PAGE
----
Grieving on Facebook

There is no good way to find out that someone you know has died. It’s now inevitable that social media will often play a role.

This is becoming more and more of a common occurrence; people find a status update that announces a relative’s death or an old friend’s Facebook wall full of comments of sympathy and remembrance. Using social networking sites may seem like a strange or inappropriate way to handle someone’s death, but it is not at all surprising. People share all kinds of life experiences on Facebook — travel plans, career moves, marriage, health issues, and so on — so it seems only natural in our Internet Age that death would also become another one of these commonly broadcasted life events.

Memorials are an ingrained part of the grieving process. Think of the makeshift memorials set up on roadsides and the public vigils that take place following tragedies. Social media is now occupying a similar role.

Facebook, ever eager to ingratiate itself in every nook and cranny of life, has the option to “memorialize” the Facebook page of a deceased person. Facebook created the memorial feature in 2009. As Max Kelly, then Facebook’s chief security officer, explained in a Facebook Blog post, “When someone leaves us, they don’t leave our memories or our social network. To reflect that reality, we created the idea of “memorialized” profiles as a place where people can save and share their memories of those who’ve passed.”

To memorialize a page, someone must fill out an online form that reports the deceased person to Facebook. The form requires providing proof of death (like a news article or obituary). Once a page is memorialized special privacy settings take effect: only confirmed friends can see the profile or find it through search; the deceased’s personal information like contact information and status updates are removed; and the memorialized account may not be logged onto by anyone in the future, but Facebook friends of the deceased can still comment on the memorialized page to share memories of the deceased and give and get support from others who knew the deceased.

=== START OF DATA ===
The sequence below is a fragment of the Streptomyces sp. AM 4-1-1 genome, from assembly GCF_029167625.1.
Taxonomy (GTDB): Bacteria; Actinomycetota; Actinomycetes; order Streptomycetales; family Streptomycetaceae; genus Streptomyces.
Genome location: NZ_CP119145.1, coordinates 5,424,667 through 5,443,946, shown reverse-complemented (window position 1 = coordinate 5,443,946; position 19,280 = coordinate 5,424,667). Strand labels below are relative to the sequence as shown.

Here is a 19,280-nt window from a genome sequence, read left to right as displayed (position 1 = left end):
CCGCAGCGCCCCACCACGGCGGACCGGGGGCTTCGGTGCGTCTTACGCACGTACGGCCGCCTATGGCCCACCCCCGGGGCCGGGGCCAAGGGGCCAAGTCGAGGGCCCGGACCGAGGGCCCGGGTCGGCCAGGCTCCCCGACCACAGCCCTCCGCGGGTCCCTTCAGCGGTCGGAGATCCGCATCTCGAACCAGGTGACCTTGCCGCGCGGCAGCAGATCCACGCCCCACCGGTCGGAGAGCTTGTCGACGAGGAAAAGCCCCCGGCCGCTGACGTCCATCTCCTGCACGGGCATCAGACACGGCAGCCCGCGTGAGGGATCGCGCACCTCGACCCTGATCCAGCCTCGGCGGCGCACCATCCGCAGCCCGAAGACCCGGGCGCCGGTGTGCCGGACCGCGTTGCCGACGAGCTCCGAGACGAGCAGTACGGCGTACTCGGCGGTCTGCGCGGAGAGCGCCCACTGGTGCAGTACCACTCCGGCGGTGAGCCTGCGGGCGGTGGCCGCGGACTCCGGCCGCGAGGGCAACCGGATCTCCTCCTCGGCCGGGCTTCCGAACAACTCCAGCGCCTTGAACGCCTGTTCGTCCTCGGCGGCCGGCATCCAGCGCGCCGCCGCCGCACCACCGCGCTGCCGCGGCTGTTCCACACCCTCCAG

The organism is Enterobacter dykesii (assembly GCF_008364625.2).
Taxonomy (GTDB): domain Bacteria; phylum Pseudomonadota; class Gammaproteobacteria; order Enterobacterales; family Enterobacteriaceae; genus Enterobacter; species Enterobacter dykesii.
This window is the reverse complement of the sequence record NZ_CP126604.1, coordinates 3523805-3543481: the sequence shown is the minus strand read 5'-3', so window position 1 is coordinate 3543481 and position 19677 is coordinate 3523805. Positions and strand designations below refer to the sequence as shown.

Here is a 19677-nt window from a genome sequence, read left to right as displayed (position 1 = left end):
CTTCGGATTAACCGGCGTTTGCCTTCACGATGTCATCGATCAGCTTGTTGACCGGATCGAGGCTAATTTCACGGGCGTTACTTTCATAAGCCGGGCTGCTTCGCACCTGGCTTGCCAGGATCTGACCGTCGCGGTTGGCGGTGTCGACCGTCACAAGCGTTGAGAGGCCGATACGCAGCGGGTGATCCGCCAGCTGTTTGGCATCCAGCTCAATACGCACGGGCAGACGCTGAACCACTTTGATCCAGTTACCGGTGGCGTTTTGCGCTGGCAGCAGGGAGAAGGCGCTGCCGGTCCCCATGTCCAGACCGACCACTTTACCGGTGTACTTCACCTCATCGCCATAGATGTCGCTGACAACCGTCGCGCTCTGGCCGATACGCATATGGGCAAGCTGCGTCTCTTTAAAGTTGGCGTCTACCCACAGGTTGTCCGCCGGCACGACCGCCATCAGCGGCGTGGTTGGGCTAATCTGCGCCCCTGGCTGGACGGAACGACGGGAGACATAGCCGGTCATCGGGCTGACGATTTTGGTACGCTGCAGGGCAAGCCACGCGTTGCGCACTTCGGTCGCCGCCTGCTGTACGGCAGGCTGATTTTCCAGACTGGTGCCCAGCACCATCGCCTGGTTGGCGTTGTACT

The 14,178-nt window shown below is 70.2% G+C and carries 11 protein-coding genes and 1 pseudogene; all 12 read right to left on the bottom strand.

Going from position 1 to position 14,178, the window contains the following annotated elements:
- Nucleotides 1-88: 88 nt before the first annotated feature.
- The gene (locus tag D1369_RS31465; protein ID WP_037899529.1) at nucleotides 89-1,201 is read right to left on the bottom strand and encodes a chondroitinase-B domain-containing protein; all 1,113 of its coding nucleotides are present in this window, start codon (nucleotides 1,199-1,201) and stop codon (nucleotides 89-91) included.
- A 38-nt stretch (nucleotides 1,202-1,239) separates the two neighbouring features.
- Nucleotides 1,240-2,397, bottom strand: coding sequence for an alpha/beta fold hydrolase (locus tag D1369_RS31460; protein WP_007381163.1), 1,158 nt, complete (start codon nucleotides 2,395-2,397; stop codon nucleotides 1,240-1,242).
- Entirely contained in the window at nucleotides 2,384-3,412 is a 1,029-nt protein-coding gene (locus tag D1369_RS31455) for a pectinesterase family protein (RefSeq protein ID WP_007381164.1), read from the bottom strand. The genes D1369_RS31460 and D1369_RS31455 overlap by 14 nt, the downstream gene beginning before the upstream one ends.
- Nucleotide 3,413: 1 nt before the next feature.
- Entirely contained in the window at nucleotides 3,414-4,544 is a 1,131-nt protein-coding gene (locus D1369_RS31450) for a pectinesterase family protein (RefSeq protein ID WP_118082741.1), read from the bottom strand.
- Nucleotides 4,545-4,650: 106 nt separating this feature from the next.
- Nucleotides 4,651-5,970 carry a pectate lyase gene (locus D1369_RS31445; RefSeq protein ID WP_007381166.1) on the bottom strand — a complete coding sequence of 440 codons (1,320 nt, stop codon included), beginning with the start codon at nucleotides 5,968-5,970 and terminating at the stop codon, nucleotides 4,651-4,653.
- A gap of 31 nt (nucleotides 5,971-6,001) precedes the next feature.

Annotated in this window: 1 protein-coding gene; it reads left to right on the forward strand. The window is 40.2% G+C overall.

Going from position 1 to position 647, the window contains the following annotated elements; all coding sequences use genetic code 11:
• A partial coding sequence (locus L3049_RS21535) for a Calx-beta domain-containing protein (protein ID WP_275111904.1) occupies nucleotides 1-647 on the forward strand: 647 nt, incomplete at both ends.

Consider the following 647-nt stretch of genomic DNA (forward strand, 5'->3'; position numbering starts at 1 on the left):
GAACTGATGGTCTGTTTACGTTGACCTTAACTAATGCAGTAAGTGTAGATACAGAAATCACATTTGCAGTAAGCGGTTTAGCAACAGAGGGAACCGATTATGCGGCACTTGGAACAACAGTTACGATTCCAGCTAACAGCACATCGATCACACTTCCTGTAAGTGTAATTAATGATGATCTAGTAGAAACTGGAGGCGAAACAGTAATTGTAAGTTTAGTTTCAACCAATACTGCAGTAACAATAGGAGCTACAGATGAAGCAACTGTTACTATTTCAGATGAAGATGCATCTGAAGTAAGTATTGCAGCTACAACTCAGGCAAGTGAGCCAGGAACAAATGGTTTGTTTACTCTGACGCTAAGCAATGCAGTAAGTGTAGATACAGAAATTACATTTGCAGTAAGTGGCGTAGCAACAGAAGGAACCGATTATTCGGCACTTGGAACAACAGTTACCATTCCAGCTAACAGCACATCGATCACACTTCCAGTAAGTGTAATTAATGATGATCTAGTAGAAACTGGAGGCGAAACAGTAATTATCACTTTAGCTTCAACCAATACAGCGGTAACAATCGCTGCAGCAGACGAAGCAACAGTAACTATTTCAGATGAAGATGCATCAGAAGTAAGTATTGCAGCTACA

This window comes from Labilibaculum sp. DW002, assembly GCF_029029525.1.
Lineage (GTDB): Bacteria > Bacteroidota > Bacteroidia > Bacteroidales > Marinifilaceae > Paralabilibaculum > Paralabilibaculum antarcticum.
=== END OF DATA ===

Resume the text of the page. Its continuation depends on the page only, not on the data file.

Of course, there are mixed reactions to this feature. For some, being able to visit the deceased person’s Facebook page and seeing it full of commemorative comments is a helpful and convenient source of support and rememberance; for others, it is a sore reminder of what is gone forever and prolongs the mourning process. For many, it is just in general an unsettling and overly public way to deal with death and grieving.

Whether or not you personally are comfortable with or creeped out by the idea of Facebook as a virtual cemetery, it is clear that this is yet another indication of just how much our real lives and our social media lives have melded together. We live in a time when Facebook pages are becoming assets that need to be considered when writing a will.

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